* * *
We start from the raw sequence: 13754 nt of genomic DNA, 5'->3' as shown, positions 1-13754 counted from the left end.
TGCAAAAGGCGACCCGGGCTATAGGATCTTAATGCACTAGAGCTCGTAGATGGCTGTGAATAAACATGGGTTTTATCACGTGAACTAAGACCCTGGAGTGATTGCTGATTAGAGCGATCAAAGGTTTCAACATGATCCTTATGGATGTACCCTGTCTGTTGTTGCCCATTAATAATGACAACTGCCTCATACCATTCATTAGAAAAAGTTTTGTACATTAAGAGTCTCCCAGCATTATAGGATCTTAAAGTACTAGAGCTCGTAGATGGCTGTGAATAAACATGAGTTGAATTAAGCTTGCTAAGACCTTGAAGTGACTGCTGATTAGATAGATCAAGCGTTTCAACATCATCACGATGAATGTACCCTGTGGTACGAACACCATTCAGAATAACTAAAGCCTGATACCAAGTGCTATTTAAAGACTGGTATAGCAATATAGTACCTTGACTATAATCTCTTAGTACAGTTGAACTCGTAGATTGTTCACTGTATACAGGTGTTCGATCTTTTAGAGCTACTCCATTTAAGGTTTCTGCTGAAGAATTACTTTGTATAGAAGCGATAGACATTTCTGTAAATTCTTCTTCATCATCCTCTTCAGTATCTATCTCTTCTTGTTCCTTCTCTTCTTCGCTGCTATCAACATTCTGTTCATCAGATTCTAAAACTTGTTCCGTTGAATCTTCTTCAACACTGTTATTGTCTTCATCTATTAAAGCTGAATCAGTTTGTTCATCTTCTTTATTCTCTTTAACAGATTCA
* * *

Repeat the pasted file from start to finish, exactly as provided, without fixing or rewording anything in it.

We start from the raw sequence: 13754 nt of genomic DNA, 5'->3' as shown, positions 1-13754 counted from the left end.
TGCAAAAGGCGACCCGGGCTATAGGATCTTAATGCACTAGAGCTCGTAGATGGCTGTGAATAAACATGGGTTTTATCACGTGAACTAAGACCCTGGAGTGATTGCTGATTAGAGCGATCAAAGGTTTCAACATGATCCTTATGGATGTACCCTGTCTGTTGTTGCCCATTAATAATGACAACTGCCTCATACCATTCATTAGAAAAAGTTTTGTACATTAAGAGTCTCCCAGCATTATAGGATCTTAAAGTACTAGAGCTCGTAGATGGCTGTGAATAAACATGAGTTGAATTAAGCTTGCTAAGACCTTGAAGTGACTGCTGATTAGATAGATCAAGCGTTTCAACATCATCACGATGAATGTACCCTGTGGTACGAACACCATTCAGAATAACTAAAGCCTGATACCAAGTGCTATTTAAAGACTGGTATAGCAATATAGTACCTTGACTATAATCTCTTAGTACAGTTGAACTCGTAGATTGTTCACTGTATACAGGTGTTCGATCTTTTAGAGCTACTCCATTTAAGGTTTCTGCTGAAGAATTACTTTGTATAGAAGCGATAGACATTTCTGTAAATTCTTCTTCATCATCCTCTTCAGTATCTATCTCTTCTTGTTCCTTCTCTTCTTCGCTGCTATCAACATTCTGTTCATCAGATTCTAAAACTTGTTCCGTTGAATCTTCTTCAACACTGTTATTGTCTTCATCTATTAAAGCTGAATCAGTTTGTTCATCTTCTTTATTCTCTTTAACAGATTCA